interviewing White about playing pro football was the legendary Green Bay halfback Johnny
Blood (McNally), who in 1938 was player-coach for the NFL’s Pittsburgh Pirates (later Steelers).
Despite White’s plans to study abroad at Oxford, Pittsburgh team owner Art Rooney obtained
the NFL rights to the Colorado running back and offered him a sensational contract.

The hard-to-refuse offer turned out to be for $15,800 for the 1938 season, and if you don’t think
that was astronomical remember that linemen in the NFL at that time were being given $100-a-
game “take it or leave it” offers. White, though, was still set on going to England to study, but
his brother Sam found out that Byron could report to Oxford as late as January of 1939 and still
be able to attend as a Rhodes Scholar. So Byron White contacted the Pittsburgh team and soon
became the NFL’s highest paid player at that time. One of the league’s highly regarded rookies,
White was also the NFL’s leading rusher with 567 yards, while also being named to some of the
All-Pro squads. There were often rumors that White’s NFL teammates wouldn’t block for him
because of his high salary, but these were not true said Armand Niccolai, an All-Pro tackle on
the Pittsburgh team “We liked him and respected him”, explains Niccolai. “We blocked for him
He was a little different from us, more serious. But we all admired how motivated he was; how
he wanted to succeed outside of football If anything, I blocked harder for him because you knew
he was giving it all he had.”

When White got to England, he and the other Rhodes Scholars were invited to parties given by
United States Ambassador Joseph P. Kennedy at the embassy in London There White met young
Jack Kennedy, and their paths would cross again later that summer in Europe, and still later in
the Pacific. But with war clouds gathering on the European continent, White suspended his
studies at Oxford and enrolled at Yale Law School. White could still fit the NFL into his plans,
and so he played the 1940 and 1941 seasons with the Detroit Lions, who had purchased his
contract from Pittsburgh for $5,000. Pro football hall of famer Alex Wojciechowicz was a
member of the Lions at the time, and he said of White: “We all had a great deal of respect for
him On train trips we would play gin rummy by the hour, while White read law books, and no
one gave him any grief about it. He was a team player, and we knew it.”

In 1940, White again led all NFL ground-gainers with a total of 510 yards rushing. His last season
of professional football was 1941, after which a combination of law school and the impending
military draft made pro football an impracticality for him After two years at Yale Law School,
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White enlisted in the naval intelligence branch after he had been turned down by the Marine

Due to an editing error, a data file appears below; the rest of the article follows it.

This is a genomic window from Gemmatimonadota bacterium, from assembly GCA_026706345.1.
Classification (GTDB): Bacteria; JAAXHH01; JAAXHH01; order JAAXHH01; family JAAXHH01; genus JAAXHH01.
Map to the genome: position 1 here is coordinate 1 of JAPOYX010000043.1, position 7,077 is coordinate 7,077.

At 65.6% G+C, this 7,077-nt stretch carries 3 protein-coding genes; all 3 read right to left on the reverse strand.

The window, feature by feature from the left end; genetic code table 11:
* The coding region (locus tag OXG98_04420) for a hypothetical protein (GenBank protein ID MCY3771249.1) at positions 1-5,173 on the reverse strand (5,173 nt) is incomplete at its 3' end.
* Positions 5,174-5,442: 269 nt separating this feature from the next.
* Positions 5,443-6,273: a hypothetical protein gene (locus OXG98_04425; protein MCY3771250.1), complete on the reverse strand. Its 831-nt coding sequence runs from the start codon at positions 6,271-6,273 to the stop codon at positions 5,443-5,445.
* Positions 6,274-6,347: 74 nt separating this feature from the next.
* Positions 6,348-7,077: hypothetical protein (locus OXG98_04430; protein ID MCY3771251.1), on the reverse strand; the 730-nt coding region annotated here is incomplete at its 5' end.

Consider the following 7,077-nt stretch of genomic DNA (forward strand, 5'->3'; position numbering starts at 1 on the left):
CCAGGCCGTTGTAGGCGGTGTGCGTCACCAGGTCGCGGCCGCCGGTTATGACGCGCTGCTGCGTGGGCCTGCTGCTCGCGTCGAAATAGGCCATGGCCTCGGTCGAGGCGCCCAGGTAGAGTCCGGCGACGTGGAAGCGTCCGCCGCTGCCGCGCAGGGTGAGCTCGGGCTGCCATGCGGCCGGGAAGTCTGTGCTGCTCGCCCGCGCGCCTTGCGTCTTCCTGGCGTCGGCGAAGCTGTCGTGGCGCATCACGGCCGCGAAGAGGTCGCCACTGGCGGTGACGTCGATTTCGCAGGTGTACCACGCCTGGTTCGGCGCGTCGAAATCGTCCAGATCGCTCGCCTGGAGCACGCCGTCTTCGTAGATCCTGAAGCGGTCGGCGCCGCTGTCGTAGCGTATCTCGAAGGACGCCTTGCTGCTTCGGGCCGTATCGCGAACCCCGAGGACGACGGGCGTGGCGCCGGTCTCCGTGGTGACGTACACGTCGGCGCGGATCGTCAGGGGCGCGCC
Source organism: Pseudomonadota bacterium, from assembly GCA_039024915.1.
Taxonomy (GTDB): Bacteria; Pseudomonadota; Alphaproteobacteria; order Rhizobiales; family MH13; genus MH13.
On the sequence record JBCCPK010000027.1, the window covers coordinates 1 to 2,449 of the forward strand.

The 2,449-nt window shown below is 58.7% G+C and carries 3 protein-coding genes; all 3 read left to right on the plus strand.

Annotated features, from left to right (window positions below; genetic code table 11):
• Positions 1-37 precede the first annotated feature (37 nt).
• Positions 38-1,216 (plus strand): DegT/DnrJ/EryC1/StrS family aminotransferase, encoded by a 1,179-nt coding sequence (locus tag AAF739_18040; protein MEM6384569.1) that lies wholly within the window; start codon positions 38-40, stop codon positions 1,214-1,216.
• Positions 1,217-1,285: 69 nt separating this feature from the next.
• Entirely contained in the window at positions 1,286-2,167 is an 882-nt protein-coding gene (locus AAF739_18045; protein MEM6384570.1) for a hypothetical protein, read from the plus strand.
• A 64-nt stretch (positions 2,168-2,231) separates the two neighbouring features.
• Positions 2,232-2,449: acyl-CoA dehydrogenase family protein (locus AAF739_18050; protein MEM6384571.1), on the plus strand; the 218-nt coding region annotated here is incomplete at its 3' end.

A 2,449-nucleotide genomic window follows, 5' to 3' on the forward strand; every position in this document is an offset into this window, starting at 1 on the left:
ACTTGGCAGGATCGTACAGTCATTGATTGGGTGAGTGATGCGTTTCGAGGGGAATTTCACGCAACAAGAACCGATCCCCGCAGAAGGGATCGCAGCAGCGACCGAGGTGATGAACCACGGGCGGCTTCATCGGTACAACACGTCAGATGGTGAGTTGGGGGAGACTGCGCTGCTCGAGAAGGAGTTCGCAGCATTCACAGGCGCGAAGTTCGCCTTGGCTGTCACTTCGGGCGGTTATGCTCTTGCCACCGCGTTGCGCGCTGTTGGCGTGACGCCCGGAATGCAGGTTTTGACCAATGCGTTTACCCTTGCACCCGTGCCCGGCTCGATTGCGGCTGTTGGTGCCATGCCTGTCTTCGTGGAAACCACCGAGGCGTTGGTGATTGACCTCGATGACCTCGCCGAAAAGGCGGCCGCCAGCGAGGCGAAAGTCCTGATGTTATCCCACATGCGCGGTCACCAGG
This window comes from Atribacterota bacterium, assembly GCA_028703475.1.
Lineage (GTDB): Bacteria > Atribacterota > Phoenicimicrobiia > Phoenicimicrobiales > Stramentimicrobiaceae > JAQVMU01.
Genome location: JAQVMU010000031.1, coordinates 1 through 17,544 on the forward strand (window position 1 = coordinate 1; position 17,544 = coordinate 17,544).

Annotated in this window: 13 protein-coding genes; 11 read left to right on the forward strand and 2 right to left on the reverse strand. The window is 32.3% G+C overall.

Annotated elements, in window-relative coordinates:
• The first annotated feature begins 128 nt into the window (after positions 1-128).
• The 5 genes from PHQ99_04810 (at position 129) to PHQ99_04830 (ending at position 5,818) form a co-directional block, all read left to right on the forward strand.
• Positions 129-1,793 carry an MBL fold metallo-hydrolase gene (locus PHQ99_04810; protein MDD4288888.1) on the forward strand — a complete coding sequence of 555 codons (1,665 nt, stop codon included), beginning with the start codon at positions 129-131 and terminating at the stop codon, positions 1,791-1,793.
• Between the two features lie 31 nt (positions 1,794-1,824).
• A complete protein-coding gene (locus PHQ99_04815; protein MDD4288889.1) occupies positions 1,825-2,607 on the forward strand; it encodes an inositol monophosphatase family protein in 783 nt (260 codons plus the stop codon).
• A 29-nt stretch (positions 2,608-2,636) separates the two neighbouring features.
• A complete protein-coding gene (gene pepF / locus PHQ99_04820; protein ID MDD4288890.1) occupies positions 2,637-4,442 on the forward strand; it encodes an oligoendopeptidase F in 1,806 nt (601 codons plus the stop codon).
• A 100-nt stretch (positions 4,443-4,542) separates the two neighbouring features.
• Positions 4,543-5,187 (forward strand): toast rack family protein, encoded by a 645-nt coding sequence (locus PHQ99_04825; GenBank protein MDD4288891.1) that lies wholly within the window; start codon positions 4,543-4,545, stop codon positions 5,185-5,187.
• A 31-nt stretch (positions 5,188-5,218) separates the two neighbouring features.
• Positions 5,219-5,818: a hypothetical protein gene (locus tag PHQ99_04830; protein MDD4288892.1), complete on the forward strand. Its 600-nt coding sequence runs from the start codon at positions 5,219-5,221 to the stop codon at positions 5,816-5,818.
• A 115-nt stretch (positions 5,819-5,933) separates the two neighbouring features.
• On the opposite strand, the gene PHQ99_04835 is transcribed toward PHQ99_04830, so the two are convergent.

Corps because of color blindness. He served in the South Pacific, where he renewed his
friendship with Ensign John F. Kennedy. When Kennedy’s PT-109 was sunk, it was White who
wrote the official report for the Navy. After the war, Lieutenant Commander White – with two
bronze stars – returned to finish up at Yale Law. He was graduated with high honors in 1946,
and then clerked for Supreme Court Chief Justice Fred M. Vinson for a year before settling into
private law practice in Denver.

White’s reputation as an able attorney was growing through the years, and in 1959 he supported
his old friend Jack Kennedy in his quest for the U.S. presidency. White delivered the majority
of Colorado’s votes at the Democratic convention, and he was asked by Bobby Kennedy to head
the National Citizens Committee for the Kennedy-Johnson ticket. After handling that assignment
during the 1960 election, White was subsequently appointed deputy attorney general in the
Kennedy administration, although he said he “didn’t get involved to get a job.” Shortly thereafter,
on April 16, 1962, White became Kennedy’s first appointment to a seat on the Supreme Court.

Over the years, White’s became a swing vote in Supreme Court deliberations. He was neither as
liberal as first thought, nor as conservative as later portrayed. He would vote with and against
liberal colleagues; with and against conservative colleagues, depending on the issue. Throughout
his years on the court, White displayed the Kennedy vigor. On one occasion a law clerk found
the thumping sound from above his office was being caused by Justice White, who was taking
a break from opinion-writing by dribbling a basketball. The younger law clerks who played
basketball with White in the Court’s fourth-floor gym soon learned why he had lettered in the
sport while at Colorado.

Though a veteran of only a short career in professional football, White was paid a fine tribute
by the NFL Players Association when they named their organization’s highest service award
after him, stating that “Byron White – scholar, athlete, patriot, humanitarian, and public servant –
– is the personification of the ideal to which professional football players aspire.”